BY SEBASTIAN PAVLOU
2012 saw Mali’s embroilment in a series of compounding political, security and humanitarian crises.
An armed conflict has broken out in northern Mali since January 16, 2012 involving several insurgent groups rebelling against the Malian government for the independence of the northern region of Azawad.
Further complications arose when Malian soldiers, dissatisfied over the handling of the crisis, ousted Mali’s President Touré in a coup d’état on March 21st. Widely condemned by the international community, the coup led to harsh sanctions by Mali’s neighbors and the military chain of command collapsed. This allowed the National Movement for the Liberation of Azawad (MNLA) – the rebel group that led the Tuareg rebellion in January – to swiftly take control of the northern region by April 2012.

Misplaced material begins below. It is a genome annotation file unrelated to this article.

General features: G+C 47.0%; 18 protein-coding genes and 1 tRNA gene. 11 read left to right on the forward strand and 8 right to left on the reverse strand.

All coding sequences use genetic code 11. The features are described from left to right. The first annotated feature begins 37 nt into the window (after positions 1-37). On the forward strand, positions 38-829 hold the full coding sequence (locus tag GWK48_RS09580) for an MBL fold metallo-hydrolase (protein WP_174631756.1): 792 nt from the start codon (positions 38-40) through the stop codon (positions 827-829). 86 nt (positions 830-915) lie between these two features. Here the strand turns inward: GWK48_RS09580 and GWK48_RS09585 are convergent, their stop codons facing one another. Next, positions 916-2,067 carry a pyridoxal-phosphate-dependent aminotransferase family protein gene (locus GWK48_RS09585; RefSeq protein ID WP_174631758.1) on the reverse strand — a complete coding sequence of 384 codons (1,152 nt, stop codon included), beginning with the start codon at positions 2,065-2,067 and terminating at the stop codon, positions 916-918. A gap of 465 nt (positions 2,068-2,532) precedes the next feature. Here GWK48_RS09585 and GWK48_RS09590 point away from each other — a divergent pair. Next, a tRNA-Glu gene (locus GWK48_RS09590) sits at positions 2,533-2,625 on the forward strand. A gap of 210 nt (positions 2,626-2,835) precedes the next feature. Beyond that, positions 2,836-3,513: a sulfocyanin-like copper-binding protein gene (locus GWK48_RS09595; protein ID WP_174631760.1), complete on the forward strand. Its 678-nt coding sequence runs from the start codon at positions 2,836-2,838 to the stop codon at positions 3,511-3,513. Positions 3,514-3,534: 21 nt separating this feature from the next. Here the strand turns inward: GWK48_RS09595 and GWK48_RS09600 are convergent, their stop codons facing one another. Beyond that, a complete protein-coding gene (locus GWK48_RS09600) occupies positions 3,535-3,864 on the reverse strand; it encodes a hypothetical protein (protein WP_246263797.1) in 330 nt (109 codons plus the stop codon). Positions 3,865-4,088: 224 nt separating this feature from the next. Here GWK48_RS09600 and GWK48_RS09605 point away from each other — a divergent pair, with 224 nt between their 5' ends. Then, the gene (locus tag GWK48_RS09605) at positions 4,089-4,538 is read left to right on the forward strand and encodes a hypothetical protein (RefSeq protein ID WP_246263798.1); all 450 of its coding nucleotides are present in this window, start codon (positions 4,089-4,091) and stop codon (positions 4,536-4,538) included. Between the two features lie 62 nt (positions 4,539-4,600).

Islamist insurgents, that had initially backed the MNLA, expanded their presence in the country’s vast, Saharan North imposing strict Sharia law. Incapable of reconciling conflicting goals, the MNLA began fighting against Islamist groups, including Ansar Dine and Al Qaeda in the Islamic Maghreb (AQIM), and ultimately lost control of most of northern Mali’s cities by July 2012.
In response to Islamist territorial gains, a second coup d’état in December, and a request from the Malian government for help in repelling insurgent advances toward the south, the French launched military operations on January 11th, 2013.
Compounding the political and security crises is a humanitarian crisis with six million people at risk of food insecurity .